When it comes to getting the best performance out of your computer, nothing can beat a Solid State Drive (SSD). Right out-of-the-box they are extremely faster reading / writing data than a Hard Disk Drive (HDD). But there are a few things that you have to do differently with an SSD. Here's how to safely optimize your solid state drive.
There are plenty of articles out there that will give you a ton of different tweaks you can use to speed up the SSD access time. From turning off disk indexing to disabling Prefetch and Superfetch. Some may work for you, some may not. Generally speaking, if you're running Windows 7 or higher, the operating system should recognized the SSD and modify its behavior accordingly. The following tweaks are completely safe and will not harm your system in any way.
General SSD maintenance
SSD's operate differently from HDD's and there are a couple of things you should never do to an SSD. Since SSD's have limited read / write cycles, any program that intensively accesses the SSD could shorten the life span of the drive. Running a disk defragment program on an SSD is definitely not recommended. And as far as Check Disk (CHKDSK) is concerned, you'll need to contact the manufacturer of your SSD to find out if they recommend it or not.
Microsoft started building in support for SSD's in Windows 7 / Windows Server 2008 R2 and has expanded on it in Windows 8 / 8.1 & Windows Server 2012. Since low-level operation of SSD's is different from HDD's, the Trim command was introduced to handle deletes / format requests. To verify that Trim is on, you'll need to open an Administrative Command Prompt.
How to open a Command Prompt with Administrator privileges in Windows 7
How to open a Command Prompt with Administrator privileges in Windows 8
You can verify that Trim is enabled by typing the following into an Administrative Command Prompt:
fsutil behavior query DisableDeleteNotify
If the command returns a 0 then Trim is enabled. If it returns a 1, then it is not. To enable Trim, just type the following into the Admin Command Prompt:
fsutil behavior set DisableDeleteNotify 0
SSD free space maintenance
SSD's do have one down side; their capacity is smaller than HDD's, so maintaining an adequate amount of free space is necessary. Now there are two scenarios for setting up computers with SSD's: Single-drive (SSD only) and Multiple drives (SSD + HDD). Laptops are usually single-drive and desktops are almost always multiple-drive. Here's a few ways to maintain free space.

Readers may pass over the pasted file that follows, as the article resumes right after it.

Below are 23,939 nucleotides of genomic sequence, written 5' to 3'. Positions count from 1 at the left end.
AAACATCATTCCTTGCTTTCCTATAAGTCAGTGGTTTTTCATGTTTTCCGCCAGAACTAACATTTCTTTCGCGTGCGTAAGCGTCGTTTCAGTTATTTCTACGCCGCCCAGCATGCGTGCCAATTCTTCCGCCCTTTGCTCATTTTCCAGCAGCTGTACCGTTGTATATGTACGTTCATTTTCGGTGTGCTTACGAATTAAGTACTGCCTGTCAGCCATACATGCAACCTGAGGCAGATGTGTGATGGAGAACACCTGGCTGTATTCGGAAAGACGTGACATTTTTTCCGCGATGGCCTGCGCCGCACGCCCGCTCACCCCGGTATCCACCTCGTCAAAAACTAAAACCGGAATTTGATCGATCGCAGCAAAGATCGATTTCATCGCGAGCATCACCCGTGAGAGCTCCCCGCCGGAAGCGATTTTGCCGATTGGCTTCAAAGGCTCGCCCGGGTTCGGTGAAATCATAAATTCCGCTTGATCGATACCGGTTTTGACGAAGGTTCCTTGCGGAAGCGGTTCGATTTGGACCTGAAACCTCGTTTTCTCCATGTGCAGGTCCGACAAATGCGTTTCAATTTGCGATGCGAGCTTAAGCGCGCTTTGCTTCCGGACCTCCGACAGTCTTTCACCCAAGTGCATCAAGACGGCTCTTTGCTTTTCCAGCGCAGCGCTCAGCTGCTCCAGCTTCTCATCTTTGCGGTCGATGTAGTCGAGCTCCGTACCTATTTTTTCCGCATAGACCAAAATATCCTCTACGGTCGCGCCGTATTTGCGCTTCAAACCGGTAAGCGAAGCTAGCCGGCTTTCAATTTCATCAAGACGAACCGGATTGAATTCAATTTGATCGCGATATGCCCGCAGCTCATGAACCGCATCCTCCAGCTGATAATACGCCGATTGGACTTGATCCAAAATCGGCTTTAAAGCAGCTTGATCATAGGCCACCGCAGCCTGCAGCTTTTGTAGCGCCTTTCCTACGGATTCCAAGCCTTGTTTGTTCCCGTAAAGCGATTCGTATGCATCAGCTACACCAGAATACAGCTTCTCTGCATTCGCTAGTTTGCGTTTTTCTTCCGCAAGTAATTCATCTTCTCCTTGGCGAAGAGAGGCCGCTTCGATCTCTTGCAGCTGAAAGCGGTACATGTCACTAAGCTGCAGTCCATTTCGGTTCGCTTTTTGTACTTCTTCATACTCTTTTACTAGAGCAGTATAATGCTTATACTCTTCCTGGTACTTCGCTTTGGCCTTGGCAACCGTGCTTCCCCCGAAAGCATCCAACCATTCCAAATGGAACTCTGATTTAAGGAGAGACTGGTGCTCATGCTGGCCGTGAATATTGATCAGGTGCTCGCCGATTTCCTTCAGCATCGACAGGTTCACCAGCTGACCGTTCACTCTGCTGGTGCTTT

Single-drive (SSD only)
The options here are limited. To free up space you could store your personal files like documents, photos and music to an external drive or to the cloud. Here are a few more ideas.
Turn off Hibernation.
With the speed of an SSD, boot times will be quite faster than with an HDD. You'll find that you can boot your computer just as fast as if you brought it out of hibernation. And since hibernation writes the system memory to disk, you'll free up the same amount of disk space that is equal to the total system memory. And if you have a lot of memory, this can free up a big chunk of space on your SSD.
Disable Windows hibernation and free up disk space
Turn off the virtual memory / pagefile.
Use this with caution! Technically, virtual memory is used when all of the system memory is full. If you have a large amount of system memory (16GB or more) and you don't run memory hog software like Photoshop, you should be alright disabling it. And you'll free up a few GB's of drive space in the process.
Managing Virtual Memory / Pagefile in Windows 7 (same for Windows 8)
Clean up drive on a regular basis.
Temporary files and browser caches are a few items you'll need to keep an eye on. Using a program like Piriform's CCleaner or Disk Cleanup that comes with Windows will take care of these files. Disk Cleanup can also be run as a scheduled task too.
Free up more disk space with Windows 7 Disk Cleanup
Clean up your hard drive in Windows 8 with Disk Cleanup
Clean up and optimize your computer for free with CCleaner
Multiple-drive (SSD + HDD)
This is the optimal setup. Everything under single-drive scenario applies here. Windows and program files need to be on the SSD. Almost anything else that Windows doesn't require for normal operation can go over to the HDD.
Move the virtual memory / pagefile.
Instead of turning it off, just move it to the HDD (see link above).
Move personal files to HDD.
Your documents, photos and music can take up a large amount of space on your drive. Get them off of the SSD and over to the HDD.
Modifying the default locations of user files and library properties in Windows 7
Modifying the default locations of user files and library properties in Windows 8
There are plenty of other tweaks you can do, like moving location of your browser cache and temp folders to the HDD. You can find all of that information and more with a quick search on Google.